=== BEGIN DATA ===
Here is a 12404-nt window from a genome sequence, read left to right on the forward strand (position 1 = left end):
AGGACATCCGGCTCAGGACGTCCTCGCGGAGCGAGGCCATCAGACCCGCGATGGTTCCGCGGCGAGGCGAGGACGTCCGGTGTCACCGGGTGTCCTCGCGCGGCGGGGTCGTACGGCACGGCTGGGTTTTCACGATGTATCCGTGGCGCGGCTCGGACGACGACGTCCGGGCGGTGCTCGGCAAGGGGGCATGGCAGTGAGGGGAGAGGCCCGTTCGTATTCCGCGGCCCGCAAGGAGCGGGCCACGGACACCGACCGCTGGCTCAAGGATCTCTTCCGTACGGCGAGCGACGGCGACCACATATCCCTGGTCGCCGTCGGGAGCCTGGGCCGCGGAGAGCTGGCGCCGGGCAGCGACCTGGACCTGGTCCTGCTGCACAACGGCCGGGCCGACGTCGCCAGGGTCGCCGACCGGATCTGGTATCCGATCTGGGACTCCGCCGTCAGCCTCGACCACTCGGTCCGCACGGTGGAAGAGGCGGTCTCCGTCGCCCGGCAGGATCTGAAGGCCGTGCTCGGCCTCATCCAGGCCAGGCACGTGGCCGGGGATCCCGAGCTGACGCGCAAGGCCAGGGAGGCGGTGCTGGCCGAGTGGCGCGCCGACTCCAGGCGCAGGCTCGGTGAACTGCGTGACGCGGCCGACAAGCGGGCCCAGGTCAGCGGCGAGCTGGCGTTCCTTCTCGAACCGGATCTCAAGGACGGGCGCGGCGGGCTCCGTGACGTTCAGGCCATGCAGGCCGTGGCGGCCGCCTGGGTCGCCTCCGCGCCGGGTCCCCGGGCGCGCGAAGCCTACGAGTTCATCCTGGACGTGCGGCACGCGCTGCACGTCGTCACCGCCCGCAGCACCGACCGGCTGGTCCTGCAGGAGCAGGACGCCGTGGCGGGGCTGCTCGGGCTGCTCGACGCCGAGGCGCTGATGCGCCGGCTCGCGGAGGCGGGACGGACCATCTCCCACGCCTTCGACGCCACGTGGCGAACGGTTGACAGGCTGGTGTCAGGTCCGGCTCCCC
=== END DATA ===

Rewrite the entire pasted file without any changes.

Here is a 12404-nt window from a genome sequence, read left to right on the forward strand (position 1 = left end):
AGGACATCCGGCTCAGGACGTCCTCGCGGAGCGAGGCCATCAGACCCGCGATGGTTCCGCGGCGAGGCGAGGACGTCCGGTGTCACCGGGTGTCCTCGCGCGGCGGGGTCGTACGGCACGGCTGGGTTTTCACGATGTATCCGTGGCGCGGCTCGGACGACGACGTCCGGGCGGTGCTCGGCAAGGGGGCATGGCAGTGAGGGGAGAGGCCCGTTCGTATTCCGCGGCCCGCAAGGAGCGGGCCACGGACACCGACCGCTGGCTCAAGGATCTCTTCCGTACGGCGAGCGACGGCGACCACATATCCCTGGTCGCCGTCGGGAGCCTGGGCCGCGGAGAGCTGGCGCCGGGCAGCGACCTGGACCTGGTCCTGCTGCACAACGGCCGGGCCGACGTCGCCAGGGTCGCCGACCGGATCTGGTATCCGATCTGGGACTCCGCCGTCAGCCTCGACCACTCGGTCCGCACGGTGGAAGAGGCGGTCTCCGTCGCCCGGCAGGATCTGAAGGCCGTGCTCGGCCTCATCCAGGCCAGGCACGTGGCCGGGGATCCCGAGCTGACGCGCAAGGCCAGGGAGGCGGTGCTGGCCGAGTGGCGCGCCGACTCCAGGCGCAGGCTCGGTGAACTGCGTGACGCGGCCGACAAGCGGGCCCAGGTCAGCGGCGAGCTGGCGTTCCTTCTCGAACCGGATCTCAAGGACGGGCGCGGCGGGCTCCGTGACGTTCAGGCCATGCAGGCCGTGGCGGCCGCCTGGGTCGCCTCCGCGCCGGGTCCCCGGGCGCGCGAAGCCTACGAGTTCATCCTGGACGTGCGGCACGCGCTGCACGTCGTCACCGCCCGCAGCACCGACCGGCTGGTCCTGCAGGAGCAGGACGCCGTGGCGGGGCTGCTCGGGCTGCTCGACGCCGAGGCGCTGATGCGCCGGCTCGCGGAGGCGGGACGGACCATCTCCCACGCCTTCGACGCCACGTGGCGAACGGTTGACAGGCTGGTGTCAGGTCCGGCTCCCC